Healing the land
A US Department of Defense’s report has estimated that ten per cent of the 15 million tonnes of munitions used by the US during the war failed to detonate and now remain a threat to Vietnamese civillians.
The Unexploded Ordnance (UXO) has killed and maimed over 100,000 people after the war ended. Of this number, Quảng Trị alone has sustained over 8,500 casualties with many victims being children. A mind-boggling 72 million square metres of the province’s land are still marked as hazardous areas.
We followed a team from Project RENEW – short for Restoring the Environment and Neutralizing the Effects of War, a demining project which deploys a team of highly dedicated and well-trained locals, to a cemetery in Trà My Commune in Đông Hà City, a new town just 10km north of the Old Citadel. A UXO had been found there.
“It’s an M79, which is essentially a grenade,” said Bùi Trọng Hồng, a member of a survey and clearance team.
Dangerous work: Members of a Project RENEW survey team sweep an area in Triệu Sơn Commune, Quảng Trị Province, for unexploded ordnance. — VNS Photo Đoàn Tùng
We found the munition just 50m off he commune’s new concrete road, a densely populated area. It was buried under the mud right next to a rice field. A resident had spotted it and informed the project’s survey team.
Hồng’s team quickly called in the disposal team and set up a safety zone around the UXO. The munition was detonated less than an hour, sending earth flying some 5m up in the air, and they moved on to another target.
“On average, we remove some 15-20 of these on a daily basis,” said Nguyễn Đức Hóa, leader of a RENEW’s Community Support team.
“Look around us. Peaceful villages surrounded by green rice fields. Who would expect death to loom so close?” Hòa reflected somberly.
He had cause to be sad. He lost one of his dear friends, disposal team leader Ngô Thanh Khiết, in May last year, during one of their operations, and another was severely wounded during the incident.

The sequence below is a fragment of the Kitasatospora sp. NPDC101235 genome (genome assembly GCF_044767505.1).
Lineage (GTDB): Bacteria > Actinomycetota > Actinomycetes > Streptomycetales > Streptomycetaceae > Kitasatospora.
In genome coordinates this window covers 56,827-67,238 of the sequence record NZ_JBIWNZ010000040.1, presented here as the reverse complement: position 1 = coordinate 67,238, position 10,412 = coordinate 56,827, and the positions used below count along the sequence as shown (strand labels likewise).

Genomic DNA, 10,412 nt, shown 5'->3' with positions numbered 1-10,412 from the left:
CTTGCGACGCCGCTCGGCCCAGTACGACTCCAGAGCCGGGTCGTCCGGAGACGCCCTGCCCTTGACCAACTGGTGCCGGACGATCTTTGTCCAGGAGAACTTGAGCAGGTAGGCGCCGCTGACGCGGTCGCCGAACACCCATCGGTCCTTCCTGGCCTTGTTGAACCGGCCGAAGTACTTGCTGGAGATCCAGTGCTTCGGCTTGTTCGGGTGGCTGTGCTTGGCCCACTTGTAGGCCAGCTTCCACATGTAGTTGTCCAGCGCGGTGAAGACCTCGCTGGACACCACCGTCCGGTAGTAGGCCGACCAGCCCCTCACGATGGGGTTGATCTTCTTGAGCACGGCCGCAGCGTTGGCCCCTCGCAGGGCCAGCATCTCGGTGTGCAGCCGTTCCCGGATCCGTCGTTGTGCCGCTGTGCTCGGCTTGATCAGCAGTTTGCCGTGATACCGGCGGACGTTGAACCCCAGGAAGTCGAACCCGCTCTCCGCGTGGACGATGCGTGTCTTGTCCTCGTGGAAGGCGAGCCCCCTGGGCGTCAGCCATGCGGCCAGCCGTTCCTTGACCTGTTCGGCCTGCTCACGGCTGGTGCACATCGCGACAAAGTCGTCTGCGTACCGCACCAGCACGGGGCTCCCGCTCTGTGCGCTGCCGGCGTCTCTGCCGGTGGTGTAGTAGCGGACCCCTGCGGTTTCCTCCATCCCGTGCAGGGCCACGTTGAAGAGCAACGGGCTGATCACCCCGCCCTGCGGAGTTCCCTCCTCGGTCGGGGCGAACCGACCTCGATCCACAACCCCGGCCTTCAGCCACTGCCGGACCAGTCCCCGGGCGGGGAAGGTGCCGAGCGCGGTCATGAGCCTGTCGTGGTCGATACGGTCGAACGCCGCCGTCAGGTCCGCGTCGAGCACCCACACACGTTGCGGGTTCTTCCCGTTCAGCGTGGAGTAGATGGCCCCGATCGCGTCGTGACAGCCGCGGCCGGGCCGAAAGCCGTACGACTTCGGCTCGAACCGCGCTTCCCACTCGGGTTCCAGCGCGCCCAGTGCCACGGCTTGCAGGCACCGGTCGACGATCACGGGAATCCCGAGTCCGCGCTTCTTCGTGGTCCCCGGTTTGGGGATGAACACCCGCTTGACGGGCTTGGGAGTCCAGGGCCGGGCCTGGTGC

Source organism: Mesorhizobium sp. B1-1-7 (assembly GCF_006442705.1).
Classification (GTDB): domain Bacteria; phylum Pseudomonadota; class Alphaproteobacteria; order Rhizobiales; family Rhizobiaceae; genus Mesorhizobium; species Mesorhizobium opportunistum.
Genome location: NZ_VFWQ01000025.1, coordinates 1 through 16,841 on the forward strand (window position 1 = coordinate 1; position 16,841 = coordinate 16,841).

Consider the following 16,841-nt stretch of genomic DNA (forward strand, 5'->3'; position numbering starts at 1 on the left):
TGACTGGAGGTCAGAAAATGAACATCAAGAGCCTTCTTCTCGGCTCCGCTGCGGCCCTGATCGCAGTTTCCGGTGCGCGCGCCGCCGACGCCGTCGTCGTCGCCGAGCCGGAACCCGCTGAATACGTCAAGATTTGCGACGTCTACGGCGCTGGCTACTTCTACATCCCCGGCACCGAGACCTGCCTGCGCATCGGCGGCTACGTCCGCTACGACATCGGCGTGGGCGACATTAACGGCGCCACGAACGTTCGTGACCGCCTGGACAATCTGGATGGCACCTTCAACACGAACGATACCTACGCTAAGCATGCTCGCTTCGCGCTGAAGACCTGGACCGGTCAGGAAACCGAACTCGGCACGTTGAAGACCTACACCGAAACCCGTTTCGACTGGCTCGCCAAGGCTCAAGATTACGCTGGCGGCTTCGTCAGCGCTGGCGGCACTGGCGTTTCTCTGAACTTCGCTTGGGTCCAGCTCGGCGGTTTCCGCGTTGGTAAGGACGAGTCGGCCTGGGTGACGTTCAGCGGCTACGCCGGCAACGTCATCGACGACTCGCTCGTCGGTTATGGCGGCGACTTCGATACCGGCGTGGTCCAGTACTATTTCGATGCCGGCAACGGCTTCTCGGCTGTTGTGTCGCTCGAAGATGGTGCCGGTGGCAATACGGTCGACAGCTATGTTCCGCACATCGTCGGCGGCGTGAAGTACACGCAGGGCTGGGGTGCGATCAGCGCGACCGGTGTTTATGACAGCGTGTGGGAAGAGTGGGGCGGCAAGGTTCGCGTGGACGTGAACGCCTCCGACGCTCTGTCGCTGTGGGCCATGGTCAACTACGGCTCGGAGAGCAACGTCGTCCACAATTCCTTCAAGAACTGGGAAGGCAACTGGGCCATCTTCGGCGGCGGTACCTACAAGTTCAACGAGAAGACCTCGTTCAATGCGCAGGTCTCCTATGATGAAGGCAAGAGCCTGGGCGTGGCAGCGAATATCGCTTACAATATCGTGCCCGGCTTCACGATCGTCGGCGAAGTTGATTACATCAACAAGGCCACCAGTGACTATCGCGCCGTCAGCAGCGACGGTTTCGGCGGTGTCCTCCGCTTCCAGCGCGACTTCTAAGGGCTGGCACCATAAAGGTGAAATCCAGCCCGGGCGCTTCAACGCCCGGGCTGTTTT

“Nobody really knows what happened. We may have the best equipment and training but if you are working with decades-old UXOs you can never say it is totally safe,” he said.
“The most dangerous of operations take place in those peaceful rice fields. Did you know that mud is the perfect condition to preserve metal? Those mines, they don’t rust even after years buried deep in mud.”
Khiết’s 26 year-old son now works with Project RENEW. He started training in June last year, a month after his father was killed by a cluster bomb in a rice field.
“My mother was worried when I told her I was going to join RENEW,” said Ngô Thiệu Hoàng, “But I want to follow my father’s work and I want to be able to support my family now that my father is gone.”
“Quảng Trị is poor. The people are poor and they need land to work on.” Hoàng said.
Founded in 2001, the project has removed and destroyed nearly 56,000 cluster bombs, landmines and other munitions to clear nearly a million sq.m of land for agriculture and development.
It has educated hundreds of thousands of children and adults on how to spot, respond and keep themselves safe from UXOs.
The effort to heal the land as well as the scars of the brutal war has also brought former enemies together.
“When the war was over, for many years I thought about Việt Nam. When I came back in 1992 I was amazed that the Vietnamese people were so friendly and warm and welcoming,” said Chuck Searcy, vice president of RENEW and an American war veteran.
“At that time I began to think there may be some way I could come back and work here and contribute something useful and positive.”
Every year during this time of the year, thousands of lanterns are floated down the Thạch Hãn River to honour the bravery and the sacrifice of those who fought in the battle for the citadel.
The country and its people will never forget them. As poet Lê Bá Dương, also a Quảng Trị 72 veteran, put it:
“Paddle gently, those who cross the Thạch Hãn
Resting in the bottom of this river are my friends
Young soldiers who gave their lives
So their country can live…” — VNS